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Mead’s indictment largely echoes information already unearthed as part of one of the previous investigations into the scheme. Mead came to Ticketmaster’s TicketWeb subsidiary in 2013, having previously served as Senior Vice President for Global Operations and General Manager for North America at Crowdsurge – a company that operated a music discovery platform and a separate ticketing operation aimed at allocating tickets to artist’s fan clubs for presales.

Despite his signing of a strict non-disclosure agreement with his former company (and Live Nation’s inclusion of its own agreement that he not violate that pact by sharing proprietary information as part of his hiring process), it was less than a month into his tenure that Ticketmaster executives began asking him to share information about his former company’s strengths, weaknesses, and areas where they could be exploited.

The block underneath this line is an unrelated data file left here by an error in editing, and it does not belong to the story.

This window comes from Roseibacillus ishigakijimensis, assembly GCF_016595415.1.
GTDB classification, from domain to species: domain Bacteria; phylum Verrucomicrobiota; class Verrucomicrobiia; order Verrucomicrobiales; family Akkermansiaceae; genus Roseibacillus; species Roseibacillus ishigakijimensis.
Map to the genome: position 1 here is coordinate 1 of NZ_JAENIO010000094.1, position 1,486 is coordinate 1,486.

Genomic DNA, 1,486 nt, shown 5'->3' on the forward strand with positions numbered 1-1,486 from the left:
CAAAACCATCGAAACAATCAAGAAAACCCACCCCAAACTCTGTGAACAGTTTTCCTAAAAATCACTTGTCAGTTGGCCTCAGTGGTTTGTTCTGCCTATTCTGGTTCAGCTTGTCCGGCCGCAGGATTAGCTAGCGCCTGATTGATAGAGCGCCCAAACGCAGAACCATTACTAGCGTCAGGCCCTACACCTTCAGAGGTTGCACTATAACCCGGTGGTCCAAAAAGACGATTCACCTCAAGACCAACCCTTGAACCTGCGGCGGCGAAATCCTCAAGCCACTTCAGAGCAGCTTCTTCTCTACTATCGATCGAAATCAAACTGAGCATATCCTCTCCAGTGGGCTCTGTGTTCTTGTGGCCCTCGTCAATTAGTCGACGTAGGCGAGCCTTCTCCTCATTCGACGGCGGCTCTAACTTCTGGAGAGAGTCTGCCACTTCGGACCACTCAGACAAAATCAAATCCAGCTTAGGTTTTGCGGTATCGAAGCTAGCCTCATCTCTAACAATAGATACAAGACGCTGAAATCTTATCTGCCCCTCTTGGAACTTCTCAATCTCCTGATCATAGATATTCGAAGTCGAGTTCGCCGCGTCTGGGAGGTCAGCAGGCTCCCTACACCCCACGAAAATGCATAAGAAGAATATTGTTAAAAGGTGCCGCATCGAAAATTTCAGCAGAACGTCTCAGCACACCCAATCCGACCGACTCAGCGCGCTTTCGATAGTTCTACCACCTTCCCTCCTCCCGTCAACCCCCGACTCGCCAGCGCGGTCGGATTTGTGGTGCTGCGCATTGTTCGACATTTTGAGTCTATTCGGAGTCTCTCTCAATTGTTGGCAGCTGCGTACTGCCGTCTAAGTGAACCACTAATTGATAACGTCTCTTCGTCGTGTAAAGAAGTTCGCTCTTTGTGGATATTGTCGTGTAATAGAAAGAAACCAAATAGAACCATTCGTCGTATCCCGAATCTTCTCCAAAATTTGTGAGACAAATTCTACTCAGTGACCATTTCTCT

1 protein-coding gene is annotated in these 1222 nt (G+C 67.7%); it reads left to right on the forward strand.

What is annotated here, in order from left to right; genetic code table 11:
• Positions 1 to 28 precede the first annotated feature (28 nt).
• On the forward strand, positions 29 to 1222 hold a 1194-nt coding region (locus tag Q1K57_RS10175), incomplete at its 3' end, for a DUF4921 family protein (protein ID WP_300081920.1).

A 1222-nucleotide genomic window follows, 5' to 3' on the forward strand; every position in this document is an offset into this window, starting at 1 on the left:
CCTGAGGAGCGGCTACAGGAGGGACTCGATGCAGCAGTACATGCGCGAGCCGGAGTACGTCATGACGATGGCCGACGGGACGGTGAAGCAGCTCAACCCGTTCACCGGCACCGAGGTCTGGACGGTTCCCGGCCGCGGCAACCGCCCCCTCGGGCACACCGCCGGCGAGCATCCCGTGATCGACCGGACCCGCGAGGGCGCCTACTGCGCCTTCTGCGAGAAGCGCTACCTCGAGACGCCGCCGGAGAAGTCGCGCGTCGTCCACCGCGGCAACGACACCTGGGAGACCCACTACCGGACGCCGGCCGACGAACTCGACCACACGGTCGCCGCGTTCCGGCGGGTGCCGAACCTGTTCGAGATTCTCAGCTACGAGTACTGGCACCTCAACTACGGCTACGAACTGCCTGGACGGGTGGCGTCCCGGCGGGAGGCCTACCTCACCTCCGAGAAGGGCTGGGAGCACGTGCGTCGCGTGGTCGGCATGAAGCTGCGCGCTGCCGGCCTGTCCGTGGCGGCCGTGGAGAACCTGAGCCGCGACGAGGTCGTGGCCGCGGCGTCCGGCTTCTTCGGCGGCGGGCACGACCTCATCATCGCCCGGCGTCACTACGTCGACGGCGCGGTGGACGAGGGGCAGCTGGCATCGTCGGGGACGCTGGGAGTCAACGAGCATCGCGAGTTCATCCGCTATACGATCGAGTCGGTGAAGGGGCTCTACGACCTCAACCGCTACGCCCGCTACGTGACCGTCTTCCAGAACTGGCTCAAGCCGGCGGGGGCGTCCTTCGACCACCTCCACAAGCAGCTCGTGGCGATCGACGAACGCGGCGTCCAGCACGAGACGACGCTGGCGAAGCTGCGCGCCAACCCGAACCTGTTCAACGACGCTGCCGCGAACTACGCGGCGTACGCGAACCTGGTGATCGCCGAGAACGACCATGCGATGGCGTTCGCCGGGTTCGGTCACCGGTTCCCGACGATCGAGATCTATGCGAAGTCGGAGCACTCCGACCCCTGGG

“During [communications regarding information Mead had obtained while working at Crowdsurge], Executive-2 described how the goal was to “choke off [Victim Company]” and “steal back one of [Victim Company]’s signature clients,” the indictment reads, in part. “MEAD responded by offering that they could “cut [Victim Company] off at the knees” if they could win back presale ticketing business for a second major artist by offering the same ticketing fee structure that the Victim Company gave to the second artist.”

Soon after, Mead and others within Ticketmaster moved on to directly accessing Crowdsurge systems, sharing proprietary insight into the company’s operations and fee structures with an ever-increasing circle that included company officers at the highest level – including then-Ticketmaster President Jared Smith and Michael Rapino, who was then and remains Live Nation Entertainment’s CEO. Within months, both Zaidi and Mead received promotions and pay raises.